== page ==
Once you’ve determined that a client needs support with relationship health, you can plan out specific ways to help that fit their unique needs. It will take a little investigative work on their part with input and support from you. They may know that something isn’t right or healthy, but they haven’t taken the time to figure out exactly what it is.

As a Wellness Coach, you can teach your clients about what healthy relationships look like. This might be something your clients haven’t ever been taught before and this alone might help them make changes. For more stubborn issues, helping them become curious about the situation will reveal further things to work on.

Here are some ways you can support them through this process.

1. Encourage communication.

Effective communication is a hard skill to learn, but with the right knowledge, it’s possible to transform and improve. If your client is having issues with healthy communication in their relationships, they might feel stuck, unheard, or overwhelmed.

Communication that is honest and empathetic can transform friendships, co-worker relationships, romantic bonds, marriages, and family relationships. If your client struggles with certain people in their life, ask them: “have you told those people how you feel?”

Sometimes all it takes is being honest and opening up a heartfelt conversation. Speaking one’s truth and feelings in a positive, constructive way is a useful tactic to recommend.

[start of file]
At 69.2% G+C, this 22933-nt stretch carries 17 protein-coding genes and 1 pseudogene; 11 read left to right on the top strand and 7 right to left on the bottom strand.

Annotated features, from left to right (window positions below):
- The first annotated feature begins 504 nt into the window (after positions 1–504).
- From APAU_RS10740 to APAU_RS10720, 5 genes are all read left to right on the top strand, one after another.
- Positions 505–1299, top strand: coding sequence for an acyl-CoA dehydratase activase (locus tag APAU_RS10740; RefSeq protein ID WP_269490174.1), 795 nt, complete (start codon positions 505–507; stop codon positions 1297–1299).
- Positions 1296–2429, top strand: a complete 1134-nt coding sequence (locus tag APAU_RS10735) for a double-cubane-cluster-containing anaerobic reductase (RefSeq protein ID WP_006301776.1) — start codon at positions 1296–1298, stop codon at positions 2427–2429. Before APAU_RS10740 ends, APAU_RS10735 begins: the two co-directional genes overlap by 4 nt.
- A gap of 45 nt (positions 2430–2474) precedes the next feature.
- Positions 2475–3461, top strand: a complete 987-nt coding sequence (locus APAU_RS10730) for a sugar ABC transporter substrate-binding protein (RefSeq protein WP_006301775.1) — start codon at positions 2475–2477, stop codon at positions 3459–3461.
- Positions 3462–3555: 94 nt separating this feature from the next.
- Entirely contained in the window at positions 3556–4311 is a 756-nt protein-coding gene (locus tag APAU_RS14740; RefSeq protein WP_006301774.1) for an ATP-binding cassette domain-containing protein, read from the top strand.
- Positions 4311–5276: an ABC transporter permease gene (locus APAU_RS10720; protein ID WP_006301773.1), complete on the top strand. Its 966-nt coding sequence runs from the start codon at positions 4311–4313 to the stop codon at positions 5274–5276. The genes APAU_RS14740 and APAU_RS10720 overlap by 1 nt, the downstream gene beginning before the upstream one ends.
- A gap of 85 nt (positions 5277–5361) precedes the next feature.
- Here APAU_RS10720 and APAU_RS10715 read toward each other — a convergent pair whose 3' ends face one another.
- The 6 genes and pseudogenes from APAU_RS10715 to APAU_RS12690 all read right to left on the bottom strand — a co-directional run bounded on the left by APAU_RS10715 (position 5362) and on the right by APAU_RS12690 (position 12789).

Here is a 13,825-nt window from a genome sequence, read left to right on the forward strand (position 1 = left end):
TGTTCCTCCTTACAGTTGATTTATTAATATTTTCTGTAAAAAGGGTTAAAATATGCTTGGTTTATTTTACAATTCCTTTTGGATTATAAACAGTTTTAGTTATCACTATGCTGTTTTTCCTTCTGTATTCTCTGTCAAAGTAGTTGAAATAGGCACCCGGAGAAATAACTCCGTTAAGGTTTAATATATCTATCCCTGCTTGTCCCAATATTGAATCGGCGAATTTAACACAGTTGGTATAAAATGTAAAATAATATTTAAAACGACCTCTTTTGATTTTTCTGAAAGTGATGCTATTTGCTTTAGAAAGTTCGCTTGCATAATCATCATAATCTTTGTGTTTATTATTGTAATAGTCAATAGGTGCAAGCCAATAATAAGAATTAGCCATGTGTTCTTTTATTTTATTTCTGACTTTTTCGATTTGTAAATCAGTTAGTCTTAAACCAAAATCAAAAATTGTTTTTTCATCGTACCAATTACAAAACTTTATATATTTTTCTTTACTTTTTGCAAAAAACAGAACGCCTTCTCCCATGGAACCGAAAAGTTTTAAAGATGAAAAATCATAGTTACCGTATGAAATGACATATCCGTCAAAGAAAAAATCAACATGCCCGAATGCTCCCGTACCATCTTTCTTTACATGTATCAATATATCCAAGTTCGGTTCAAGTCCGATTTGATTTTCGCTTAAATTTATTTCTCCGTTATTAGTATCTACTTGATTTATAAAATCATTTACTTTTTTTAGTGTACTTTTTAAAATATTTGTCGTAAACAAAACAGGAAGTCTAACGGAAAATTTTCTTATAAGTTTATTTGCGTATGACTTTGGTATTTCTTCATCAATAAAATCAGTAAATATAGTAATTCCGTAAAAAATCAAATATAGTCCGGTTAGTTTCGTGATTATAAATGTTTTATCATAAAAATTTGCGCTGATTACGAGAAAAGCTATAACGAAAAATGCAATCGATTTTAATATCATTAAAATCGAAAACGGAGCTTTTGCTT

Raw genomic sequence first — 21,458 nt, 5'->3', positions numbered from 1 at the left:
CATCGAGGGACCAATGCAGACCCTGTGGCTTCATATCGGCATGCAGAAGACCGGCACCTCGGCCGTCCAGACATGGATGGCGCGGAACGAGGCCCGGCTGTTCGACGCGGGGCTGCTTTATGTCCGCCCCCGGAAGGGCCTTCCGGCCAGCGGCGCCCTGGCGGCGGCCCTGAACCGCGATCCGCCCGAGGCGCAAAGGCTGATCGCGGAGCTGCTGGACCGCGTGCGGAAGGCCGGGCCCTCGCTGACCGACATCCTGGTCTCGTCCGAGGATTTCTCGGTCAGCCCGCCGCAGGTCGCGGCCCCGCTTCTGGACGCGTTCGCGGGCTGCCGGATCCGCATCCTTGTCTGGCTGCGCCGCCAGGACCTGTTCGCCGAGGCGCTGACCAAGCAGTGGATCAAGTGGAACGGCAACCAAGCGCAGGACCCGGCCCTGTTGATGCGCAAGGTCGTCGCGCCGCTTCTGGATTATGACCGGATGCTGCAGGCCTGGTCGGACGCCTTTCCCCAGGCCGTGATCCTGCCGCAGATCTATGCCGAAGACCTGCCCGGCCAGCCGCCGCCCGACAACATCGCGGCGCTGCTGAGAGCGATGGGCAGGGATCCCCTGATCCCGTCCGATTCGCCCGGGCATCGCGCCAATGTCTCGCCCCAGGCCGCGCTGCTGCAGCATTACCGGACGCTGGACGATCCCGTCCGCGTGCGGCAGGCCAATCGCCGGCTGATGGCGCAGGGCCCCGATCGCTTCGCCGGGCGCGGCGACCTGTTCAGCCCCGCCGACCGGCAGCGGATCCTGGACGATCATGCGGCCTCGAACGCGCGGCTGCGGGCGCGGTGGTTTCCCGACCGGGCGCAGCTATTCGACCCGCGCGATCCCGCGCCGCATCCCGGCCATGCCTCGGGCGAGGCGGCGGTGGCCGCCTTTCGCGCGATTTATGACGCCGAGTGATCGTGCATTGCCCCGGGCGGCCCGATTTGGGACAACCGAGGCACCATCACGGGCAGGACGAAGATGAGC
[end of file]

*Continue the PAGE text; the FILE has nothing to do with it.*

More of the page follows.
2. Encourage listening.

Some people do tell others how they feel and, instead, their problem is that they don’t listen enough. Your client might not be so good at listening in their relationships or trying to see the other person’s perspective.

Active listening is the key to a healthy relationship. Teach your clients about what active listening is and isn’t and why it’s so important. Help them learn this skill so they can use it to transform all their relationships for the better.

Remind those you work with: “Once you’ve expressed your heart, it’s time to pause and listen to the other person’s truth.”

3. Remind them that relationships are a two-way street.

It’s common to see faults in others and to avoid seeing our own. You can gently remind your clients that they also need to be accountable for their actions and shortcomings in a relationship. No one is perfect and it’s impossible to do things right all the time.